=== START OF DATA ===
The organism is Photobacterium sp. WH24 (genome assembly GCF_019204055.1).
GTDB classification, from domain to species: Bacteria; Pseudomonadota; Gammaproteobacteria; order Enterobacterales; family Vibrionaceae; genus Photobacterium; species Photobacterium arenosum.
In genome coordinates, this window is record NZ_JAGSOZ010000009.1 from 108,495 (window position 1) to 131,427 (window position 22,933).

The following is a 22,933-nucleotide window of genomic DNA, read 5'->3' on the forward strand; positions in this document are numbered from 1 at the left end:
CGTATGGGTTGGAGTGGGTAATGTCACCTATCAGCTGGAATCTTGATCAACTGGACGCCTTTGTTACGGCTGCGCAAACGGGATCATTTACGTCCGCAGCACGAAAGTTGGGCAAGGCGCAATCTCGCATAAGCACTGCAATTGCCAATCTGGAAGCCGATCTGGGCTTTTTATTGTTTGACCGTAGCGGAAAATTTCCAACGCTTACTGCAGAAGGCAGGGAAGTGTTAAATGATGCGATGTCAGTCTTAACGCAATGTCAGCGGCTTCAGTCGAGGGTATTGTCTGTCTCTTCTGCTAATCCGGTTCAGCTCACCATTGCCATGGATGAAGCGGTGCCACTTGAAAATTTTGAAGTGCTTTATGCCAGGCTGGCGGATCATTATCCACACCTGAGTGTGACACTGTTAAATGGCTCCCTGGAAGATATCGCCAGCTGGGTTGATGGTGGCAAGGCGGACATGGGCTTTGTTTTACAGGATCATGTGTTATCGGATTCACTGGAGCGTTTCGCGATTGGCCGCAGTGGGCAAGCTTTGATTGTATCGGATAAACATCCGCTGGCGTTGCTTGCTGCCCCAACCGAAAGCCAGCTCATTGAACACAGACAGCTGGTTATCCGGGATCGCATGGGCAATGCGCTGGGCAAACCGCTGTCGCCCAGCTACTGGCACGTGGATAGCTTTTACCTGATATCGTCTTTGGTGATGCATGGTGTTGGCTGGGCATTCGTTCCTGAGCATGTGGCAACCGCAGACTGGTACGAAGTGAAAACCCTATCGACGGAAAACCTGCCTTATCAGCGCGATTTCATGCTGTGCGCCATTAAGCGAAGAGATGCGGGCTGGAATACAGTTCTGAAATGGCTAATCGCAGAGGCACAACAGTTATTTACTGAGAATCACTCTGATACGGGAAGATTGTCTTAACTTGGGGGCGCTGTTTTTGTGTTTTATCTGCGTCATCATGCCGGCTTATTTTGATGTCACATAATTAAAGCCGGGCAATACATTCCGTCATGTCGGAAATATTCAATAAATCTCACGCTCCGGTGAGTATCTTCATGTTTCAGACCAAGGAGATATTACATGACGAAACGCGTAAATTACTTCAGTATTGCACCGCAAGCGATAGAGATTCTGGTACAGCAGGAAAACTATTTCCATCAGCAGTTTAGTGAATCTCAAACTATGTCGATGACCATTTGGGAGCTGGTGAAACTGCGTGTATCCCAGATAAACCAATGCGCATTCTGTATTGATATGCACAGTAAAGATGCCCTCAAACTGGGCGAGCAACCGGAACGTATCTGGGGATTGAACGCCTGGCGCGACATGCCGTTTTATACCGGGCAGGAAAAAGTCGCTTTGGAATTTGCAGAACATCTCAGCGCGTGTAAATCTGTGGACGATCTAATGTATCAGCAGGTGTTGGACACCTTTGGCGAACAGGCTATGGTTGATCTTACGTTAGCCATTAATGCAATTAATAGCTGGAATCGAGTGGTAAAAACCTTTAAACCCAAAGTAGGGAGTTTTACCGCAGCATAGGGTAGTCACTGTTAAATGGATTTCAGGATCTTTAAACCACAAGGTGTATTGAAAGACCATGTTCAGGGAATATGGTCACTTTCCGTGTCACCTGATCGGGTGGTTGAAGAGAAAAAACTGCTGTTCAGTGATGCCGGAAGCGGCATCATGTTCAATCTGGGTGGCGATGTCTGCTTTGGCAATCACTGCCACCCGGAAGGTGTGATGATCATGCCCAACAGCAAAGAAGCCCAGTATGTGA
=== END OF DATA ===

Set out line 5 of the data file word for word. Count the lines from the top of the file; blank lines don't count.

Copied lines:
CGTATGGGTTGGAGTGGGTAATGTCACCTATCAGCTGGAATCTTGATCAACTGGACGCCTTTGTTACGGCTGCGCAAACGGGATCATTTACGTCCGCAGCACGAAAGTTGGGCAAGGCGCAATCTCGCATAAGCACTGCAATTGCCAATCTGGAAGCCGATCTGGGCTTTTTATTGTTTGACCGTAGCGGAAAATTTCCAACGCTTACTGCAGAAGGCAGGGAAGTGTTAAATGATGCGATGTCAGTCTTAACGCAATGTCAGCGGCTTCAGTCGAGGGTATTGTCTGTCTCTTCTGCTAATCCGGTTCAGCTCACCATTGCCATGGATGAAGCGGTGCCACTTGAAAATTTTGAAGTGCTTTATGCCAGGCTGGCGGATCATTATCCACACCTGAGTGTGACACTGTTAAATGGCTCCCTGGAAGATATCGCCAGCTGGGTTGATGGTGGCAAGGCGGACATGGGCTTTGTTTTACAGGATCATGTGTTATCGGATTCACTGGAGCGTTTCGCGATTGGCCGCAGTGGGCAAGCTTTGATTGTATCGGATAAACATCCGCTGGCGTTGCTTGCTGCCCCAACCGAAAGCCAGCTCATTGAACACAGACAGCTGGTTATCCGGGATCGCATGGGCAATGCGCTGGGCAAACCGCTGTCGCCCAGCTACTGGCACGTGGATAGCTTTTACCTGATATCGTCTTTGGTGATGCATGGTGTTGGCTGGGCATTCGTTCCTGAGCATGTGGCAACCGCAGACTGGTACGAAGTGAAAACCCTATCGACGGAAAACCTGCCTTATCAGCGCGATTTCATGCTGTGCGCCATTAAGCGAAGAGATGCGGGCTGGAATACAGTTCTGAAATGGCTAATCGCAGAGGCACAACAGTTATTTACTGAGAATCACTCTGATACGGGAAGATTGTCTTAACTTGGGGGCGCTGTTTTTGTGTTTTATCTGCGTCATCATGCCGGCTTATTTTGATGTCACATAATTAAAGCCGGGCAATACATTCCGTCATGTCGGAAATATTCAATAAATCTCACGCTCCGGTGAGTATCTTCATGTTTCAGACCAAGGAGATATTACATGACGAAACGCGTAAATTACTTCAGTATTGCACCGCAAGCGATAGAGATTCTGGTACAGCAGGAAAACTATTTCCATCAGCAGTTTAGTGAATCTCAAACTATGTCGATGACCATTTGGGAGCTGGTGAAACTGCGTGTATCCCAGATAAACCAATGCGCATTCTGTATTGATATGCACAGTAAAGATGCCCTCAAACTGGGCGAGCAACCGGAACGTATCTGGGGATTGAACGCCTGGCGCGACATGCCGTTTTATACCGGGCAGGAAAAAGTCGCTTTGGAATTTGCAGAACATCTCAGCGCGTGTAAATCTGTGGACGATCTAATGTATCAGCAGGTGTTGGACACCTTTGGCGAACAGGCTATGGTTGATCTTACGTTAGCCATTAATGCAATTAATAGCTGGAATCGAGTGGTAAAAACCTTTAAACCCAAAGTAGGGAGTTTTACCGCAGCATAGGGTAGTCACTGTTAAATGGATTTCAGGATCTTTAAACCACAAGGTGTATTGAAAGACCATGTTCAGGGAATATGGTCACTTTCCGTGTCACCTGATCGGGTGGTTGAAGAGAAAAAACTGCTGTTCAGTGATGCCGGAAGCGGCATCATGTTCAATCTGGGTGGCGATGTCTGCTTTGGCAATCACTGCCACCCGGAAGGTGTGATGATCATGCCCAACAGCAAAGAAGCCCAGTATGTGA